Please use this identifier to cite or link to this item: https://doi.org/10.1016/j.neuroimage.2008.12.040
DC FieldValue
dc.titleRole of medial cortical, hippocampal and striatal interactions during cognitive set-shifting
dc.contributor.authorGraham, S.
dc.contributor.authorPhua, E.
dc.contributor.authorAu, C.
dc.contributor.authorSoon, C.S.
dc.contributor.authorOh, T.
dc.contributor.authorShuter, B.
dc.contributor.authorWang, S.-C.
dc.contributor.authorYeh, I.B.
dc.date.accessioned2011-02-23T02:52:13Z
dc.date.available2011-02-23T02:52:13Z
dc.date.issued2009
dc.identifier.citationGraham, S., Phua, E., Au, C., Soon, C.S., Oh, T., Shuter, B., Wang, S.-C., Yeh, I.B. (2009). Role of medial cortical, hippocampal and striatal interactions during cognitive set-shifting. NeuroImage 45 (4) : 1359-1367. ScholarBank@NUS Repository. https://doi.org/10.1016/j.neuroimage.2008.12.040
dc.identifier.issn10538119
dc.identifier.urihttp://scholarbank.nus.edu.sg/handle/10635/19553
dc.description.abstractTo date, few studies have examined the functional connectivity of brain regions involved in complex executive function tasks, such as cognitive set-shifting. In this study, eighteen healthy volunteers performed a cognitive set-shifting task modified from the Wisconsin card sort test while undergoing functional magnetic resonance imaging. These modifications allowed better disambiguation between cognitive processes and revealed several novel findings: 1) peak activation in the caudate nuclei in the first instance of negative feedback signaling a shift in rule, 2) lowest caudate activation once the rule had been identified, 3) peak hippocampal activation once the identity of the rule had been established, and 4) decreased hippocampal activation during the generation of new rule candidates. This pattern of activation across cognitive set-shifting events suggests that the caudate nuclei play a role in response generation when the identity of the new rule is unknown. In contrast, the reciprocal pattern of hippocampal activation suggests that the hippocampi help consolidate knowledge about the correct stimulus-stimulus associations, associations that become inappropriate once the rule has changed. Functional connectivity analysis using Granger Causality Mapping revealed that caudate and hippocampal regions interacted indirectly via a circuit involving the medial orbitofrontal and posterior cingulate regions, which are known to bias attention towards stimuli based on expectations built up from task-related feedback. Taken together, the evidence suggests that these medial regions may mediate striato-hippocampal interactions and hence affect goal-directed attentional transitions from a response strategy based on stimulus-reward heuristics (caudate-dependent) to one based on stimulus-stimulus associations (hippocampus-dependent). © 2008 Elsevier Inc. All rights reserved.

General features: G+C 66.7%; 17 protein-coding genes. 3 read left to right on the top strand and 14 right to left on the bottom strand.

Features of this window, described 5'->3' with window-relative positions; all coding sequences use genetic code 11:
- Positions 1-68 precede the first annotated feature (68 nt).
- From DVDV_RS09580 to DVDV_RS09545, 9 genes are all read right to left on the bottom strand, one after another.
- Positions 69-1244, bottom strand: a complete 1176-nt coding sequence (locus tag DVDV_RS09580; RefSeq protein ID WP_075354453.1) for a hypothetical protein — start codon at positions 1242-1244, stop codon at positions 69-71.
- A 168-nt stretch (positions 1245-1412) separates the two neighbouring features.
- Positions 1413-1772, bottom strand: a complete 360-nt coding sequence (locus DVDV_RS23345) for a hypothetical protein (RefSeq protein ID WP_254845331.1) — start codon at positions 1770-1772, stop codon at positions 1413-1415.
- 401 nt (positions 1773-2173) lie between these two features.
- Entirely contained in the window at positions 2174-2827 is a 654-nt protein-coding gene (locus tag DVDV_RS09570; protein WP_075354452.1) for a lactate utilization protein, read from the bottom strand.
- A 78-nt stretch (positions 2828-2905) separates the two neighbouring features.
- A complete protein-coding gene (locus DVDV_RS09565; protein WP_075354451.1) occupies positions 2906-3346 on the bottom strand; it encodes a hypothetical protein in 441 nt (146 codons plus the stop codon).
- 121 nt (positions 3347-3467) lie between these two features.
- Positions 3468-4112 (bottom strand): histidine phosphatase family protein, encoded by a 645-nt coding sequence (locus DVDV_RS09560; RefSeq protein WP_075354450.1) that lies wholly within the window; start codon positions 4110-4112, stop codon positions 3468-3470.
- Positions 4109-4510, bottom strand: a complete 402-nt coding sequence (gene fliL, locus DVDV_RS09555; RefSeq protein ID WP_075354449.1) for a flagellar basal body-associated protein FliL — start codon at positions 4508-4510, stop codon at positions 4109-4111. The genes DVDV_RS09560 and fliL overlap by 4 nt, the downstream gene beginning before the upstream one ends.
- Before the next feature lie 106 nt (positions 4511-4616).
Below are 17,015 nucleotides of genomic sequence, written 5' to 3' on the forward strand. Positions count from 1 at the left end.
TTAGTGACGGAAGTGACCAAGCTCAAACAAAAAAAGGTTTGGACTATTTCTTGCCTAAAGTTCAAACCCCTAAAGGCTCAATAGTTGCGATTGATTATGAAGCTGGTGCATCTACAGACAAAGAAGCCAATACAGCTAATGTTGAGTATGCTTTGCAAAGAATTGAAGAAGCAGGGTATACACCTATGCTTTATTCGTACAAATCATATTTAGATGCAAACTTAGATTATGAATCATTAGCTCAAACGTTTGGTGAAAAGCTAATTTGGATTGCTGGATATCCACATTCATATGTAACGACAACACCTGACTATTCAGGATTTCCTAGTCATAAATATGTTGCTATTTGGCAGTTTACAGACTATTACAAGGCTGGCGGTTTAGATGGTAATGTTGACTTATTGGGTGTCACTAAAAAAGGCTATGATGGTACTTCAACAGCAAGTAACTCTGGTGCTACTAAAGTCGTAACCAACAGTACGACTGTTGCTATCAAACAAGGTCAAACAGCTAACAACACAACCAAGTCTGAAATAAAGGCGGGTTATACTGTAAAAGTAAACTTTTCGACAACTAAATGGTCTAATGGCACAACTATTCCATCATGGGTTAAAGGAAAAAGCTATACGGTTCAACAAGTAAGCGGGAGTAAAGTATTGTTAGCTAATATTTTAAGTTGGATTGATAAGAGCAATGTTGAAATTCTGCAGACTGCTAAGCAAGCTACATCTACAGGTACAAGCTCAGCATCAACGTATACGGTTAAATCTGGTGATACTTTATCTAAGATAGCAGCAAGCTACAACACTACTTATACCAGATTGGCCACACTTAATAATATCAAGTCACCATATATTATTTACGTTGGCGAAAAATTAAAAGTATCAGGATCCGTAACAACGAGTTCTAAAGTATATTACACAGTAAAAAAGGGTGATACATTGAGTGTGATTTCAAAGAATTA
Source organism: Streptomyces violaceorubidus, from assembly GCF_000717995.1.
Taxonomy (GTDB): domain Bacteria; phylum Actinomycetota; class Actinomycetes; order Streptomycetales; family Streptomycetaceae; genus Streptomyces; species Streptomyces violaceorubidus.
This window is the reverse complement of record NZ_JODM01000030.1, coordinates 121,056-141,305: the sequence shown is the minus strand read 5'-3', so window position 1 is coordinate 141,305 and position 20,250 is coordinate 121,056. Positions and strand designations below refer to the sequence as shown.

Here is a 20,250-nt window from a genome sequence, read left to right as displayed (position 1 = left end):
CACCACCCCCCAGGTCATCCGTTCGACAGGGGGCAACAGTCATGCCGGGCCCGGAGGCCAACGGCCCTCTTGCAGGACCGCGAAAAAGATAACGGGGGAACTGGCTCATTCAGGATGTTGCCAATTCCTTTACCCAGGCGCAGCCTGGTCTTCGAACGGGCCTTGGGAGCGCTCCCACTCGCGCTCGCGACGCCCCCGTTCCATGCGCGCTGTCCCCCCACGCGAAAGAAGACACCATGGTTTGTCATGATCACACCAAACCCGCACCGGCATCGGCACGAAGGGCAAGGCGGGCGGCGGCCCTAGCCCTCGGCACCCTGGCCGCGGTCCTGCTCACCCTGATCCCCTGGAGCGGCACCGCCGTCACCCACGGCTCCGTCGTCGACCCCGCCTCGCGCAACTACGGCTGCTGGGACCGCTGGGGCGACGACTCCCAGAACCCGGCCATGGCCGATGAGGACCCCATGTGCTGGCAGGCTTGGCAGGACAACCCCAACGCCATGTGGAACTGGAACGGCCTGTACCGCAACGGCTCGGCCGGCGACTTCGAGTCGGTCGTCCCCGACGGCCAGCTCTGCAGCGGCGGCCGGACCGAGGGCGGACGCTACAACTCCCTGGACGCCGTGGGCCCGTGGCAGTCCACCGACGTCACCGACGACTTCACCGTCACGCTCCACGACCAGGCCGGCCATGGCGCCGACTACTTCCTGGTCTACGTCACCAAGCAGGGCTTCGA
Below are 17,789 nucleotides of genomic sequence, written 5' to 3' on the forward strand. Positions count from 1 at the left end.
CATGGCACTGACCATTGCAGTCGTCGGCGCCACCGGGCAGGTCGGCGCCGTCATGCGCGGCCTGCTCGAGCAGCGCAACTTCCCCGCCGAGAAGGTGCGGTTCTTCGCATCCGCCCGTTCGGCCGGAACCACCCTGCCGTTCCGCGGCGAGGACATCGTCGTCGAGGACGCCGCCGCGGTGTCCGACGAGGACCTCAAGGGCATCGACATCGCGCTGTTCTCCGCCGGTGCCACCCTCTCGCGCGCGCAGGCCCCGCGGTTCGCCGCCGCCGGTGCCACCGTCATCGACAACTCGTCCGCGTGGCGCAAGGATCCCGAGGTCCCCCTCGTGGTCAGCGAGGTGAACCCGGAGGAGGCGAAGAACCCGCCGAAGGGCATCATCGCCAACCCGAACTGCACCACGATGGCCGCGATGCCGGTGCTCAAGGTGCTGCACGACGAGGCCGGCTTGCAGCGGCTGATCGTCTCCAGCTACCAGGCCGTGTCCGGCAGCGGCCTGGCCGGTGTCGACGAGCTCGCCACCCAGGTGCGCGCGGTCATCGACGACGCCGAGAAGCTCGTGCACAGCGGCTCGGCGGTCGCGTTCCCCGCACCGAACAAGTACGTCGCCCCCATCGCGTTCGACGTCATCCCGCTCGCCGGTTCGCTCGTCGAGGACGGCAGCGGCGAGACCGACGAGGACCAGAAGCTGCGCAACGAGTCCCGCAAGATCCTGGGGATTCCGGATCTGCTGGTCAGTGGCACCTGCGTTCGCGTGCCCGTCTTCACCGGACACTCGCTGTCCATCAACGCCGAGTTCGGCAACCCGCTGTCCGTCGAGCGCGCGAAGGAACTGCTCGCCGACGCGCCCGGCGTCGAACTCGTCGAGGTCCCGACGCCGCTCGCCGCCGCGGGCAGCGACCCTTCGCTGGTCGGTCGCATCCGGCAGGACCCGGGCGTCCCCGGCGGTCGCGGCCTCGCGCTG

dc.description.urihttp://libproxy1.nus.edu.sg/login?url=http://dx.doi.org/10.1016/j.neuroimage.2008.12.040
dc.sourceScopus
dc.subjectCaudate
dc.subjectConnectivity
dc.subjectHippocampus
dc.subjectSet-shifting
dc.subjectWCST
dc.typeArticle
dc.contributor.departmentDIAGNOSTIC RADIOLOGY
dc.contributor.departmentPSYCHOLOGY
dc.description.doi10.1016/j.neuroimage.2008.12.040
dc.description.sourcetitleNeuroImage
dc.description.volume45
dc.description.issue4
dc.description.page1359-1367
dc.description.codenNEIME
dc.identifier.isiut000264378500031
Appears in Collections:Staff Publications

Show simple item record
Files in This Item:
There are no files associated with this item.

SCOPUSTM   
Citations

42
checked on Nov 29, 2021

WEB OF SCIENCETM
Citations

41
checked on Nov 29, 2021

Page view(s)

272
checked on Dec 2, 2021

Google ScholarTM

Check

Altmetric


Items in DSpace are protected by copyright, with all rights reserved, unless otherwise indicated.